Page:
Talking culture and core values should be intense sometimes. I can’t imagine why we’d talk in hushed tones and play semantics hopscotch when talking about something as important as the philosophy by which we’re committing to live for a good chunk of our waking hours. If there’s not energy flowing through your team and organization as you discuss your culture, you should be concerned that not everything’s being said and skeptical about what is being said. Culture should evoke passion and strong opinions–it’s what you stand for, after all.
At the same time, leaders can’t pretend that listening and agreeing are the same, nor should employees think that just because something is suggested that it will necessarily be agree with or implemented. I mean, if you think about it, it’s logically impossible for everyone’s ideas to be implemented, since many ideas are contradictory and so on.
And while I’m fully in support of employees being involved in this process, there does eventually come a point where everyone in the organization has to sign on the dotted line, so to speak, and get on with living the culture. That’s not to say it’s like flipping a switch–it’s not. But once discussions have been had (real ones–the kind with passionate debate around ideas), the team has to dig in and start being the agents of change they are and can be.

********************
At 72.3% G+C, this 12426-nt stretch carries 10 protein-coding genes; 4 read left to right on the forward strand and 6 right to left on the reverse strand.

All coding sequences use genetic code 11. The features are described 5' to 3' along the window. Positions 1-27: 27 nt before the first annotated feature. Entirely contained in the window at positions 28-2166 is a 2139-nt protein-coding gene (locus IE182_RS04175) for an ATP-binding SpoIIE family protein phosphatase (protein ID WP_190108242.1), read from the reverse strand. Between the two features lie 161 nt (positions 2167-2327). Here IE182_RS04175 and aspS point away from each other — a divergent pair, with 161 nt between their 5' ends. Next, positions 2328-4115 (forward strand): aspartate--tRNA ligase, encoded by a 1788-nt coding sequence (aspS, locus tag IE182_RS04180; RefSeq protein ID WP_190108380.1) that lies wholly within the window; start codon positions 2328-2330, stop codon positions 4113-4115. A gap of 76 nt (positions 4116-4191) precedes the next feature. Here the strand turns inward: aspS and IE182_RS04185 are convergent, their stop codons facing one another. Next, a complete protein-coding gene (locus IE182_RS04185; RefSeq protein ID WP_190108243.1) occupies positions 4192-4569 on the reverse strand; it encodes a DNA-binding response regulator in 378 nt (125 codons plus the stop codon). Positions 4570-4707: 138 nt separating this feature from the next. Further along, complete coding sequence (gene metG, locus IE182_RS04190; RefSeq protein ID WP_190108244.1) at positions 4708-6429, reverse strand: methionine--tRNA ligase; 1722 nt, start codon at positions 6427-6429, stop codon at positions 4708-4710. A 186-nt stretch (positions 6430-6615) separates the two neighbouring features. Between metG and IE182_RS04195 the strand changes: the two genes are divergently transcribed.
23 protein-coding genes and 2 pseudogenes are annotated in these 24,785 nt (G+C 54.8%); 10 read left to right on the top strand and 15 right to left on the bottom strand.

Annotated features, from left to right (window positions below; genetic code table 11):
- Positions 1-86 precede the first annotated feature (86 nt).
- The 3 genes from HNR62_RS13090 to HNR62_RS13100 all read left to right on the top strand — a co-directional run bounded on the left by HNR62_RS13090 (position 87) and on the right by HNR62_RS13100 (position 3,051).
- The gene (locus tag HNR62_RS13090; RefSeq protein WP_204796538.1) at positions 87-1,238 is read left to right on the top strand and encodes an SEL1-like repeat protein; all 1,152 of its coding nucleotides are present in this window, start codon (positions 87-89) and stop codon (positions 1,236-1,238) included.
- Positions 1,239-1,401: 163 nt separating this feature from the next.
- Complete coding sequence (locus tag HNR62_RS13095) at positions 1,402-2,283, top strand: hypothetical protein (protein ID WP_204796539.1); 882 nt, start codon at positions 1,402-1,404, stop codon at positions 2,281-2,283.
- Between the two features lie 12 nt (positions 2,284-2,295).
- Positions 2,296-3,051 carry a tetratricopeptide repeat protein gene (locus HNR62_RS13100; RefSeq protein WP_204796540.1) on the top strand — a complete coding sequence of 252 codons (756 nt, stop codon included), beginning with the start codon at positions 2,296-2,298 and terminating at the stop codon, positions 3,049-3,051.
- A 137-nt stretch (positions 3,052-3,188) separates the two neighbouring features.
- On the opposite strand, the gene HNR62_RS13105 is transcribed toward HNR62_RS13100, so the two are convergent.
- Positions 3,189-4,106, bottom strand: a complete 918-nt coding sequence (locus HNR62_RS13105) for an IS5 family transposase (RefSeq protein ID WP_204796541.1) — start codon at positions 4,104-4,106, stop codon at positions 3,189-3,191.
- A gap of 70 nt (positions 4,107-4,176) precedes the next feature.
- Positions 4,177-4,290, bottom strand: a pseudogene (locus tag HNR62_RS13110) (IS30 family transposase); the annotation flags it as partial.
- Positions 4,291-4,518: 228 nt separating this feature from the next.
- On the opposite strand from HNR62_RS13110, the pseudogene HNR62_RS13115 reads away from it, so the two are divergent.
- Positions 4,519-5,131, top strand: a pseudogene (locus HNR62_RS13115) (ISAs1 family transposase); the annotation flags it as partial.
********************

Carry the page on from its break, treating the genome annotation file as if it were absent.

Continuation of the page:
The caveat here is that you can’t do this–define, redefine, undefine (not a word, I know), and whatever else–with your culture. Your culture is your identity, your DNA, it’s who you are and how you are in the marketplace, community, and even world. Culture isn’t, and cannot be, the flavor of the month.
This is why it’s so important that leaders and teams get this right. They’ve got to be human enough with each other that they begin to build legit trust. And they’ve got to push into this trust, this vulnerability, so that they can engage in real deal (Holyfield?) conflict around ideas.
Discussion about culture should be passionate and engaging. If it’s not, you can be assured one or more parties is either completely disinterested or completely disengaged. And neither of those is good. So speak up, and encourage your team to do the same. Culture is as important and meaningful as you make it–together.